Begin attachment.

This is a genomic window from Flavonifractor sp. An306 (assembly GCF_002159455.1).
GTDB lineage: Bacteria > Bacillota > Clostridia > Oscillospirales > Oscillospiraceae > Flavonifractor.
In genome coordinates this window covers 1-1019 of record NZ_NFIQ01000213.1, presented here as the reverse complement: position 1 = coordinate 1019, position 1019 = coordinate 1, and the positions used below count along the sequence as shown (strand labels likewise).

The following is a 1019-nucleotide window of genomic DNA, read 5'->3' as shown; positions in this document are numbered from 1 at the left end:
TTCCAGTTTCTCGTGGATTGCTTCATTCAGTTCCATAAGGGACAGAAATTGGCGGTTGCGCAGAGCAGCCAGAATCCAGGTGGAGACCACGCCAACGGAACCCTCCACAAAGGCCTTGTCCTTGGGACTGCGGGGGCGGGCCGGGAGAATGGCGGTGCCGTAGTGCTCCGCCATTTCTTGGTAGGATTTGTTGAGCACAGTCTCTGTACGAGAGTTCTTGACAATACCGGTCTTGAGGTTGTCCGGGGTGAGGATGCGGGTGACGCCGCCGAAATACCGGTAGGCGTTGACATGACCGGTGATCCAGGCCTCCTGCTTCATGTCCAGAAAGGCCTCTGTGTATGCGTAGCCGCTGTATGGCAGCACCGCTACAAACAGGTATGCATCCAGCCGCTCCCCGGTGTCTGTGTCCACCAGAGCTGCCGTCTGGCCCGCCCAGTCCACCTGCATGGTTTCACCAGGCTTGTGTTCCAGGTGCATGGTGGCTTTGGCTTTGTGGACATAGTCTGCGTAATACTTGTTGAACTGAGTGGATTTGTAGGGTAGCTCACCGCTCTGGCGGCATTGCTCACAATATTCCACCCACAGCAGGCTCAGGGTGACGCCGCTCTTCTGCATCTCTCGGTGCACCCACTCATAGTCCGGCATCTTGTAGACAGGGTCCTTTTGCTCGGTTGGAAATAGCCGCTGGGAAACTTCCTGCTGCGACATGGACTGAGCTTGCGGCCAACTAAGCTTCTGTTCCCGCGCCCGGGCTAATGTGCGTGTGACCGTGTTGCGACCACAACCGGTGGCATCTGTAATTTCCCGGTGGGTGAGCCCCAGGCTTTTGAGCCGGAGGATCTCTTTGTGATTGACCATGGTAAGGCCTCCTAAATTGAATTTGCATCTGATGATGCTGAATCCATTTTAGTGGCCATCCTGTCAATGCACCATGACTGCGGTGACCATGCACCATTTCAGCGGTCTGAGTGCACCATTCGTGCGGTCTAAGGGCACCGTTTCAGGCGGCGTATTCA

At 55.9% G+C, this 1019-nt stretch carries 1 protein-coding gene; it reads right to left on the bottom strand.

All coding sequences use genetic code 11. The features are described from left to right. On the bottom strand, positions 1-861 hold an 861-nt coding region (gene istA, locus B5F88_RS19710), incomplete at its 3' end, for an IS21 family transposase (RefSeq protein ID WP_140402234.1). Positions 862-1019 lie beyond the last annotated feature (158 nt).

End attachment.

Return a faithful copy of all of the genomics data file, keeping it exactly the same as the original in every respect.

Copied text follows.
This is a genomic window from Flavonifractor sp. An306 (assembly GCF_002159455.1).
GTDB lineage: Bacteria > Bacillota > Clostridia > Oscillospirales > Oscillospiraceae > Flavonifractor.
In genome coordinates this window covers 1-1019 of record NZ_NFIQ01000213.1, presented here as the reverse complement: position 1 = coordinate 1019, position 1019 = coordinate 1, and the positions used below count along the sequence as shown (strand labels likewise).

The following is a 1019-nucleotide window of genomic DNA, read 5'->3' as shown; positions in this document are numbered from 1 at the left end:
TTCCAGTTTCTCGTGGATTGCTTCATTCAGTTCCATAAGGGACAGAAATTGGCGGTTGCGCAGAGCAGCCAGAATCCAGGTGGAGACCACGCCAACGGAACCCTCCACAAAGGCCTTGTCCTTGGGACTGCGGGGGCGGGCCGGGAGAATGGCGGTGCCGTAGTGCTCCGCCATTTCTTGGTAGGATTTGTTGAGCACAGTCTCTGTACGAGAGTTCTTGACAATACCGGTCTTGAGGTTGTCCGGGGTGAGGATGCGGGTGACGCCGCCGAAATACCGGTAGGCGTTGACATGACCGGTGATCCAGGCCTCCTGCTTCATGTCCAGAAAGGCCTCTGTGTATGCGTAGCCGCTGTATGGCAGCACCGCTACAAACAGGTATGCATCCAGCCGCTCCCCGGTGTCTGTGTCCACCAGAGCTGCCGTCTGGCCCGCCCAGTCCACCTGCATGGTTTCACCAGGCTTGTGTTCCAGGTGCATGGTGGCTTTGGCTTTGTGGACATAGTCTGCGTAATACTTGTTGAACTGAGTGGATTTGTAGGGTAGCTCACCGCTCTGGCGGCATTGCTCACAATATTCCACCCACAGCAGGCTCAGGGTGACGCCGCTCTTCTGCATCTCTCGGTGCACCCACTCATAGTCCGGCATCTTGTAGACAGGGTCCTTTTGCTCGGTTGGAAATAGCCGCTGGGAAACTTCCTGCTGCGACATGGACTGAGCTTGCGGCCAACTAAGCTTCTGTTCCCGCGCCCGGGCTAATGTGCGTGTGACCGTGTTGCGACCACAACCGGTGGCATCTGTAATTTCCCGGTGGGTGAGCCCCAGGCTTTTGAGCCGGAGGATCTCTTTGTGATTGACCATGGTAAGGCCTCCTAAATTGAATTTGCATCTGATGATGCTGAATCCATTTTAGTGGCCATCCTGTCAATGCACCATGACTGCGGTGACCATGCACCATTTCAGCGGTCTGAGTGCACCATTCGTGCGGTCTAAGGGCACCGTTTCAGGCGGCGTATTCA

At 55.9% G+C, this 1019-nt stretch carries 1 protein-coding gene; it reads right to left on the bottom strand.

All coding sequences use genetic code 11. The features are described from left to right. On the bottom strand, positions 1-861 hold an 861-nt coding region (gene istA, locus B5F88_RS19710), incomplete at its 3' end, for an IS21 family transposase (RefSeq protein ID WP_140402234.1). Positions 862-1019 lie beyond the last annotated feature (158 nt).